The FBI and DHS have warned that Android phones account for 79% of the malware threats, and users should be sure they are updated to a later operating system such as Jelly Bean (Android 4.3.) or Ice Cream Sandwich (Android 4.0.4). According to an Aug. 28 article on the BBC News, there were security vulnerabilities that were addressed in later operating systems.
The Android phones using Gingerbread (Android 2.3.3 through 2.3.7) are the most vulnerable to problems, and should be updated immediately. According to an Aug. 26 article on The Blaze.com, many of these devices cannot be updated to the most recent software because updates are not issued for older, more obscure phones. These devices will need to be replaced.
This information was unclassified but originally released only to EMS, fire departments, police departments, and security personnel. Most departments now rely heavily upon cell phones in their day-to-day operations.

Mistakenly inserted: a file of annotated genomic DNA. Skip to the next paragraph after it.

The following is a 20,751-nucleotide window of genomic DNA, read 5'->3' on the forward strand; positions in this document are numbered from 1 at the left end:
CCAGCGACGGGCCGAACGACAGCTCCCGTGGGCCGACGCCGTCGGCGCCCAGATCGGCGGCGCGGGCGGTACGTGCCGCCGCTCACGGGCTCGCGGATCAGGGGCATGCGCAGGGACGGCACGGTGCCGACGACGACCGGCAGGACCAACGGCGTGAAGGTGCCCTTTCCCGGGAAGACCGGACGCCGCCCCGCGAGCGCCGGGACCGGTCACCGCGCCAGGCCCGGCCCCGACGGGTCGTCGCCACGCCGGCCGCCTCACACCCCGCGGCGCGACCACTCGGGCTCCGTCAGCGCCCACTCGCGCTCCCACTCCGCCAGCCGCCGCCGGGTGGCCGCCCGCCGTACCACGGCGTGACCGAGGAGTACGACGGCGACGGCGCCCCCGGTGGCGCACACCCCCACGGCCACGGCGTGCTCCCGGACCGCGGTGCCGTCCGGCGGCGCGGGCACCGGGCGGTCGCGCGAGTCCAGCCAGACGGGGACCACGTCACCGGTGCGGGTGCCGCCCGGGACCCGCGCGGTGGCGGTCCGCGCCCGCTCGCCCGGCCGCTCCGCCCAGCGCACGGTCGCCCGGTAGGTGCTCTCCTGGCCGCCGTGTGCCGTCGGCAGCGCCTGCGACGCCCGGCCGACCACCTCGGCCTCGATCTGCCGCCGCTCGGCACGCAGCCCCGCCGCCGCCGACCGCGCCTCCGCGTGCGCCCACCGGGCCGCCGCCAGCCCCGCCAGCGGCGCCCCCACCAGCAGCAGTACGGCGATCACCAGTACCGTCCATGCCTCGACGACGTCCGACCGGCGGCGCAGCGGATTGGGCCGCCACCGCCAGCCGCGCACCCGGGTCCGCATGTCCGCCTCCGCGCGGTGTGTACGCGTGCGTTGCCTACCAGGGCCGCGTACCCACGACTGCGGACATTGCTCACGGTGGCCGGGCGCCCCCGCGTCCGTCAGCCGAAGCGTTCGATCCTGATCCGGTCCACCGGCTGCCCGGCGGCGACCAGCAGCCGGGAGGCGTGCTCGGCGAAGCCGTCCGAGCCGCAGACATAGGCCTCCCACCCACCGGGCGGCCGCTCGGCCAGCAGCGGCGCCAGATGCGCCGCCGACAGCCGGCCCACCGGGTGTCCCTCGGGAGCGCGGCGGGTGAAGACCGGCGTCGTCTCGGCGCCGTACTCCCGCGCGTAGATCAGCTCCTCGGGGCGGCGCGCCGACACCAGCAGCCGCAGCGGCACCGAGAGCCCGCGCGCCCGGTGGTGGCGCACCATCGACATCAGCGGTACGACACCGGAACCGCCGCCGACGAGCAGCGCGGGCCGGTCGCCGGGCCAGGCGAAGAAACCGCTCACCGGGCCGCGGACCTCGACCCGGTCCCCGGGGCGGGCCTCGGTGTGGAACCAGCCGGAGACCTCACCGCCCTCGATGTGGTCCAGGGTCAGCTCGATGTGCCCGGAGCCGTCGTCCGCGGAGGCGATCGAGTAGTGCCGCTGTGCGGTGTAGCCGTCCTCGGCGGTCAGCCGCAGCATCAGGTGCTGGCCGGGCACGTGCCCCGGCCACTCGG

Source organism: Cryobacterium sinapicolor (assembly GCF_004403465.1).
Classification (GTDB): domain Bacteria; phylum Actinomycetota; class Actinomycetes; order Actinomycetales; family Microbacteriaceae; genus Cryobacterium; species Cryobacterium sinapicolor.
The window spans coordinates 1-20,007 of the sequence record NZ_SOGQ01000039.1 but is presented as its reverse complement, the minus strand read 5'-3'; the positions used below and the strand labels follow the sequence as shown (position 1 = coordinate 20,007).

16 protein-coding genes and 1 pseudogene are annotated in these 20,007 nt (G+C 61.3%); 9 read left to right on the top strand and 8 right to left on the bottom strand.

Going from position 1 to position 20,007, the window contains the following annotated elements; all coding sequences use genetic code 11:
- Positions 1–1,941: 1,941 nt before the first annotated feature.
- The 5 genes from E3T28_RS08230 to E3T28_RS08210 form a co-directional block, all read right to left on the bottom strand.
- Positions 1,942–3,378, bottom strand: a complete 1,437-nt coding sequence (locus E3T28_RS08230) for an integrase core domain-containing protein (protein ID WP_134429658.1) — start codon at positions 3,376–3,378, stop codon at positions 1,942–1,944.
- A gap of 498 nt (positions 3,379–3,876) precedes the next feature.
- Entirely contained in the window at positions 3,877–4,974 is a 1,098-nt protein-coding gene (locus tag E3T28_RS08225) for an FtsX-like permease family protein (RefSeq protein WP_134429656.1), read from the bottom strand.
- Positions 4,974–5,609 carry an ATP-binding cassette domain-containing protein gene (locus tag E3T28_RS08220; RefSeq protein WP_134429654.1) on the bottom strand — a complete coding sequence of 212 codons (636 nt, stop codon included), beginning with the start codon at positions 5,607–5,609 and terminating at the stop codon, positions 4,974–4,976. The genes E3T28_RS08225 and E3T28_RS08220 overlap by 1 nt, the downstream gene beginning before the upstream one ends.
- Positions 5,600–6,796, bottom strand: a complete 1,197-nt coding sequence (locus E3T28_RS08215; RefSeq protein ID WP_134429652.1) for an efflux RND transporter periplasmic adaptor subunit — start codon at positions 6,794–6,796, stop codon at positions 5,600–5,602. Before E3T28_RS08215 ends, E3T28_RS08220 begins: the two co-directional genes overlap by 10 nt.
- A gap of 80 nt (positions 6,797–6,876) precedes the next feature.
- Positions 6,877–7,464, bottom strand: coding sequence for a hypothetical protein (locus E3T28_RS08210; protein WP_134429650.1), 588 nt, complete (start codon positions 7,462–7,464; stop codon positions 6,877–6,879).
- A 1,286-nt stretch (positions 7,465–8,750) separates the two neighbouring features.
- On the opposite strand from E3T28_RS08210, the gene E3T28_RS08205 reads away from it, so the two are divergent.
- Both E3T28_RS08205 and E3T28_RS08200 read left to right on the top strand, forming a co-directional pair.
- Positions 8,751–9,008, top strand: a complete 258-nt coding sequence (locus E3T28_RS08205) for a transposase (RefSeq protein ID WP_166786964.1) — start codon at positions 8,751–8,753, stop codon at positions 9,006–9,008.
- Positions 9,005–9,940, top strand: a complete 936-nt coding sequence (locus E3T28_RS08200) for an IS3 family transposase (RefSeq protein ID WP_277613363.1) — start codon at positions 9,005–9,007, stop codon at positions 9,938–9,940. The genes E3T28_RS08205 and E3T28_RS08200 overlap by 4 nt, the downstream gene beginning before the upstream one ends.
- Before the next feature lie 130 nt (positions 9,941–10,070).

To determine an Android phone’s current operating system, go to: Settings>About Phone>Software Information. To check for updates that apply to the device, go to: Settings>About Phone>Software Update.
An Android phone that is not available for updates to later, safer operating systems should be replaced immediately.
iPhone operating system iOS only accounts for 0.7 of the malware threats, according to the government statistics.